There is a curious quote by Carl Sagan. He used to say that: “We are made of star dust. The nitrogen in our DNA, the calcium in our teeth, the iron in our blood, the carbon in our apple pies were made in the interiors of collapsing stars”. I also feel that in Architecture. The elements that are present in the materiality of Architecture (from the primitive hut, an archetype that was theoretically formulated by Laugier) are present in our bodies, one way or another*. If we are made of star dust, can we then state that the body of Architecture and the human body share a metaphysical connection? Isn’t the matter used in Architecture composed of the same elements that make up our body? As someone who is passionate about Architecture, would it be inappropriate to consider the possibility of a triad “God – Humanity – Architecture/insert the interest that pleases you most)”?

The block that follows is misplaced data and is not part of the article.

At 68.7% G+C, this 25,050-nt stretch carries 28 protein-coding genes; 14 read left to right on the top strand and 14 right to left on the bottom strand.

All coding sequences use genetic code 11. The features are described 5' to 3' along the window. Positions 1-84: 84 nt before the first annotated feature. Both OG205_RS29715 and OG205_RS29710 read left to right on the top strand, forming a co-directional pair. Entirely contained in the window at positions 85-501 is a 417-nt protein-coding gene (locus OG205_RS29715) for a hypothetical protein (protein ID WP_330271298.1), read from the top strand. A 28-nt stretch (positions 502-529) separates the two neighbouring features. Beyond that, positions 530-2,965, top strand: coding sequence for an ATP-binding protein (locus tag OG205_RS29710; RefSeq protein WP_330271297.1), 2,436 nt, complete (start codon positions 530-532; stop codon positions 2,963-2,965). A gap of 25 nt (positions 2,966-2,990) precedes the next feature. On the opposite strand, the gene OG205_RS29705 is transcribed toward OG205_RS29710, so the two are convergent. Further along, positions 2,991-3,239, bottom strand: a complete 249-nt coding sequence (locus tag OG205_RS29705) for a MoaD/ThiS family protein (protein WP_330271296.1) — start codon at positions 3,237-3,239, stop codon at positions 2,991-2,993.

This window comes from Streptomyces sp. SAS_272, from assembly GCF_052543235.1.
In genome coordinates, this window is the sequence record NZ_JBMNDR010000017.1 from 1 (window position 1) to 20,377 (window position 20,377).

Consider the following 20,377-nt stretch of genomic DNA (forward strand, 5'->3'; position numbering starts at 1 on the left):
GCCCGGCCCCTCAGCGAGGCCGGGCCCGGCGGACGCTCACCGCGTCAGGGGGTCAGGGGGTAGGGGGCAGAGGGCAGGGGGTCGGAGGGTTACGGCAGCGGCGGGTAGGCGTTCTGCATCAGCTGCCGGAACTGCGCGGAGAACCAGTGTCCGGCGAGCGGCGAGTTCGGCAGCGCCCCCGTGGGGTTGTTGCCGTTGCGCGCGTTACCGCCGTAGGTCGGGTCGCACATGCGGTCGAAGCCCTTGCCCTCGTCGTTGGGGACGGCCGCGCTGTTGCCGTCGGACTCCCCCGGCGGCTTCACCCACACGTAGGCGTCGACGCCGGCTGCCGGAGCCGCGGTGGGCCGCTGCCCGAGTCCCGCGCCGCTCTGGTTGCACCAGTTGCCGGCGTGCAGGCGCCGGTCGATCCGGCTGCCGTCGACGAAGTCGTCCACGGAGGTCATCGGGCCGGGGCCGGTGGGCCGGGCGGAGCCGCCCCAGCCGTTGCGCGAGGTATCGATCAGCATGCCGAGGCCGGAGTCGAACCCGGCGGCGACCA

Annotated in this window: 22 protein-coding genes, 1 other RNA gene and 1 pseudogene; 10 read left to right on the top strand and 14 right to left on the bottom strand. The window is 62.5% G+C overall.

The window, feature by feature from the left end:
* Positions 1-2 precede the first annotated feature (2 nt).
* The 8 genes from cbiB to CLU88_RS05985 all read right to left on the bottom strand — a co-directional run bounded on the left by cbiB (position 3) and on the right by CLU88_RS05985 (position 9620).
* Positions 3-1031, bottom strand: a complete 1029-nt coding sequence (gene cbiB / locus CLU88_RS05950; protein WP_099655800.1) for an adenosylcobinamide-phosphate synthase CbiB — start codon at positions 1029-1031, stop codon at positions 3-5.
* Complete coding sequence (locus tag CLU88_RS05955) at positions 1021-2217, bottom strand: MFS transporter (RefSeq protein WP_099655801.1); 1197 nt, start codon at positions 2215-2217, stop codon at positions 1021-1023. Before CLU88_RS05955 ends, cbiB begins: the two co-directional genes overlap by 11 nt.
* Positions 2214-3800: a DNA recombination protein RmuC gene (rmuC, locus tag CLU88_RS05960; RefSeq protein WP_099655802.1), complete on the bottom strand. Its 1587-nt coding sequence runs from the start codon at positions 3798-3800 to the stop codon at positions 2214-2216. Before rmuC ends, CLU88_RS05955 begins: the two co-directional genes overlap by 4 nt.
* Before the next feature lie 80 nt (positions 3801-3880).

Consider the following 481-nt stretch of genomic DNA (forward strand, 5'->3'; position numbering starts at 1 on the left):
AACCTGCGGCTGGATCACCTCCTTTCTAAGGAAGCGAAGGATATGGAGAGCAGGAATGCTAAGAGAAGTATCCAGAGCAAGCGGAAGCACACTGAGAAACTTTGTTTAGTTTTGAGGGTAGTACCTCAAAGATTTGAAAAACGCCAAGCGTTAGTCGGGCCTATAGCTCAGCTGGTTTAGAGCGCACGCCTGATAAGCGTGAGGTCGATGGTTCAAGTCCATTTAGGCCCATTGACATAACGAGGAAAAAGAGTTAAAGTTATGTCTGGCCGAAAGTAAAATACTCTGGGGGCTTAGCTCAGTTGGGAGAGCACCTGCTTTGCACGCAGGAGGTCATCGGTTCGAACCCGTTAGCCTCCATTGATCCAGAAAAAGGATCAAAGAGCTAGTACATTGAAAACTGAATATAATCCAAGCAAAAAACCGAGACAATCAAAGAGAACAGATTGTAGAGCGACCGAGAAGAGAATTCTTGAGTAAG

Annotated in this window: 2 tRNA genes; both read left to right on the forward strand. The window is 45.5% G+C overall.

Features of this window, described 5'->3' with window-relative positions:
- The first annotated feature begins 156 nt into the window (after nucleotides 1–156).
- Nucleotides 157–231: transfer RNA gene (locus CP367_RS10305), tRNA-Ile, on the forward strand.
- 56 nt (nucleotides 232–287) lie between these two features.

Like in many trips, the discovery of unique spaces or the return to other known ones are done with new/renewed sensibility. That place was able to change something in my brain and within my soul. Scholars would call the first capacity neuroplasticity and the second one spirituality. No cathedral has led me to have faith in something superior as much as that chapel. That afternoon, my life changed. Inside that chapel, I discovered a connection between God, Humanity and Architecture, and nothing else seemed the same.
She was Eva.
*Composition of the human body: oxygen (65%), carbon (18.5%), hydrogen (9.5%), nitrogen (3.2%), calcium, potassium, sodium, magnesium and others (3.8%). Composition of wood: carbon (50%), oxygen (42%), hydrogen (6%), nitrogen (1%), calcium, potassium, sodium, magnesium and others (1%)